When I first met Dr. Flaversham, I was sweeping up hair in Mike’s Barbershop in Coolidge Corner. Mere moments before Flaversham had come inside, Mike had given me the option to go home, well, to leave since I couldn’t go home until dinnertime seeing as my mother had banished me for the day. The decision to stay was one I have played over and over again in my mind.
Dr. Flaversham had wiry, dead-white hair and he generally got only one haircut a year. He had a meticulous procedure when it came to getting a haircut and was adamant that it be followed explicitly.
No one else could be present in the barbershop while he was there, the doors had to be locked, the shades drawn, and noise had to be as minimal as possible. He always prearranged his visit at least a week out, and often offered to pay extra if Mike would stay open late or open up on a day he was usually closed. The barbershop was closed on Sundays and Monday; however, Mike’s wife wouldn’t allow him to open on Sundays, and Dr. Flaversham would not come on Mondays. Dr. Flaversham held Mondays in contempt and with such animus that he refused to leave his own home out of fear that some sort of life-ending calamity would occur. (Dr. Flaversham was a highly superstitious man who grew more paranoid over time. Whether his superstitions were warranted is up for debate, but it should be noted that when Dr. Flaversham passed away on December 31, 1979, it was, indeed, a Monday.)
Dr. Flaversham sat in the barber chair and stared at his reflection in the mirror. Mike was in the back obtaining the special tools reserved just for the eccentric Flaversham. I remember the first thing he said to me.
“I rather enjoy your counterclockwise sweeping method. Now stop it at once, it’s far too loud. I can’t endure an ear bludgeoning today.”
For the next half hour or so while Mike cut his hair, it was dead quiet in the barbershop. Dr. Flaversham insisted on taking all of his hair trimmings with him, he claimed he used them for scientific research. Lord knows what he did with them.
“You seem rather strong, boy,” Dr. Flaversham said. “I was wondering if you’d be interested in making some extra money in exchange for allowing me to use your strength to move heavy objects, each heavier than the former.”
I was young, bored, naïve and, most of all, broke. I agreed.
Flaversham did not require my services immediately. No, he had to hurry home to cleanse himself of clinging hairs. “I’ve never felt such an itch!” He said he would summon me when my services were needed. He also told me I could bring a friend along and he would pay him too.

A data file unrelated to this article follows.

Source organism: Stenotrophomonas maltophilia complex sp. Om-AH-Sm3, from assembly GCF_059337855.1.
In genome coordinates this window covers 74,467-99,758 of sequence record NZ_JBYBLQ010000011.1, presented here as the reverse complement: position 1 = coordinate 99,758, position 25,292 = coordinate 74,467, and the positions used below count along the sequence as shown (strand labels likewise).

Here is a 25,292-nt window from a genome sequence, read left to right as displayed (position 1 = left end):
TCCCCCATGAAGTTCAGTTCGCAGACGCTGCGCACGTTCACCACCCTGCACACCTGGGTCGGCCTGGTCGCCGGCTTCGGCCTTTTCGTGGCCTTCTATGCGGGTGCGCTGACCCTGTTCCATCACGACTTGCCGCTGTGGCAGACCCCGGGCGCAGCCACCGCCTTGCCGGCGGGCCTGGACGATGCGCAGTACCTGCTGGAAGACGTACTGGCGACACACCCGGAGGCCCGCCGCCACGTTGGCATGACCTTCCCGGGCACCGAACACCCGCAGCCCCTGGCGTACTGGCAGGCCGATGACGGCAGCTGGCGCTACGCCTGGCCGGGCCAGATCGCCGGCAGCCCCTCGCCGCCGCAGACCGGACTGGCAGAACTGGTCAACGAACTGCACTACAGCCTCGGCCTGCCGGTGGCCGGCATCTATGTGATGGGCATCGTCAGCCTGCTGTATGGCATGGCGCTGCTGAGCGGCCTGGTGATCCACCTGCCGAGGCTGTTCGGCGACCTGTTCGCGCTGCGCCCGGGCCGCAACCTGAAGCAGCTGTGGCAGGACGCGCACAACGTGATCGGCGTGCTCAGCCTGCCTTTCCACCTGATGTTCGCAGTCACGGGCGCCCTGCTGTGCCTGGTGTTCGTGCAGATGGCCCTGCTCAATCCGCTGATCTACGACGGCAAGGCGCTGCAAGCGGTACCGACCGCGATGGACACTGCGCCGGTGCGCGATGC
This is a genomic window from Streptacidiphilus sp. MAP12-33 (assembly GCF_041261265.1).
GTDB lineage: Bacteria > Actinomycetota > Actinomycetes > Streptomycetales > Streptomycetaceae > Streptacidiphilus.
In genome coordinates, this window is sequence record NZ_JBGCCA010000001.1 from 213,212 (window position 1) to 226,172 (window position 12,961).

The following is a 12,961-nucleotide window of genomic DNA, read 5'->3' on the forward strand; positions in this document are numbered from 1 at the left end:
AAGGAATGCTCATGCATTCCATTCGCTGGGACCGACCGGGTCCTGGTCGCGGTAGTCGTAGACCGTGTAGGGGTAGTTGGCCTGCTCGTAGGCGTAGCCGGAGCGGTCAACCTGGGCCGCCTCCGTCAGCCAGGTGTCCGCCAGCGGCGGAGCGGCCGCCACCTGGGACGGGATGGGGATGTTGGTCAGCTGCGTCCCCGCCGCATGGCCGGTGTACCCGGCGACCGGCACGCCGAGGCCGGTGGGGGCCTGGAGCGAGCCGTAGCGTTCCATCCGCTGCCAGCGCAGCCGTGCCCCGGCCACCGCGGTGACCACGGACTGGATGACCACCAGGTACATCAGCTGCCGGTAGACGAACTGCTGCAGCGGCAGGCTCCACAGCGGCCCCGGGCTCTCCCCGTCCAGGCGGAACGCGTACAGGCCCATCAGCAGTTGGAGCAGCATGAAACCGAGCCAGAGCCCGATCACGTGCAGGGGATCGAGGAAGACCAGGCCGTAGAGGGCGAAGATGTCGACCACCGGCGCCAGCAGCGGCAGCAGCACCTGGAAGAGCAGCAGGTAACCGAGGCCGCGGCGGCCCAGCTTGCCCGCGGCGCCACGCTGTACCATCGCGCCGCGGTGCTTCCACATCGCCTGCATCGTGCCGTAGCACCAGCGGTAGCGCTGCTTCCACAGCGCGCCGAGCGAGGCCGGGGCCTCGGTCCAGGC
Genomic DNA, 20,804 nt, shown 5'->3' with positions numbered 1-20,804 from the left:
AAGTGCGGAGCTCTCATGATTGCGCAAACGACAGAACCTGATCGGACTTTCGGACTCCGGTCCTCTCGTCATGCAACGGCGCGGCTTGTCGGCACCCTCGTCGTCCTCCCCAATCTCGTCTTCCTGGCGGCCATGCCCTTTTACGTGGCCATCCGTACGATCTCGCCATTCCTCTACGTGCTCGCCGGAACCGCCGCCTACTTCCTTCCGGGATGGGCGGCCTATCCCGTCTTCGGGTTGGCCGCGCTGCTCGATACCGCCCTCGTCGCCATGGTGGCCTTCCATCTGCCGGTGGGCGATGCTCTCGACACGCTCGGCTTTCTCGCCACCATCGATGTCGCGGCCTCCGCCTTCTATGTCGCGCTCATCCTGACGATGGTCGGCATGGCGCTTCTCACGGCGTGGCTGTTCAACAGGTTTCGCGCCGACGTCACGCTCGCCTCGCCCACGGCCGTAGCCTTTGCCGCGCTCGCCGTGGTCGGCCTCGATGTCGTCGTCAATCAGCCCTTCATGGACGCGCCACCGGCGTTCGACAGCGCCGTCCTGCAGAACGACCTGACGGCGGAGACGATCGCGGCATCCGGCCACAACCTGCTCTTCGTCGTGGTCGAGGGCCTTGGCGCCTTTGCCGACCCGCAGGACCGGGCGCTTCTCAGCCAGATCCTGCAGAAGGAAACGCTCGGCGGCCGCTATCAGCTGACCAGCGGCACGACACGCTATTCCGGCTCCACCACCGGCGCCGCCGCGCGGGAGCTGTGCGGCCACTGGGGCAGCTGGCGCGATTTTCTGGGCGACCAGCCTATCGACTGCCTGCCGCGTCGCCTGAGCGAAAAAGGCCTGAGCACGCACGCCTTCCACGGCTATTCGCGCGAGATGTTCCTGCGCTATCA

“I don’t have many friends,” I said.
“Boy, go to the library!” said Dr. Flaversham. “Where else would young boys gather? The comic book shop? The farmer’s market? Coolidge Corner? Though be mindful of wild turkeys and bears! If you can’t make a friend at any of those places then go to a barbershop. I’ve made many a friend and foe at barbershops. Why, just the other day I met a boy who agreed to do my bidding. That reminds me, I have an auction to attend to!” He was off…
Mike could only stare at me in disbelief. After a few moments, he spoke: “If you had a lick of common sense in you, you would have known better than to agree to go anywhere with that man. Didn’t they teach you this in school?”
“He’s just an old man,” I said.
“Do you want me to cut your hair before you go? It’s getting kind of long and girly in the back.”
I declined Mike’s offer because I knew my mother had likely made the request.
I was on my way home from the library the very next day when it hit me—a rock in the back of my head.
“Oh gees, I’m sorry! I thought you were a girl,” said a shaggy-haired boy my age with dirt on his face, neck and shirt.
“Why would you throw a rock at a girl?” I felt the spot where the rock hit me to check for blood. It stung like all heck. I could have easily cried.
“To get her attention,” he said, looking me over. “Hey, aren’t you Wiggly?”
“I am… Wiggly.”
“Yeah, yeah, we were in phys ed together. You can’t catch worth a damn and you’re scared of the ball.”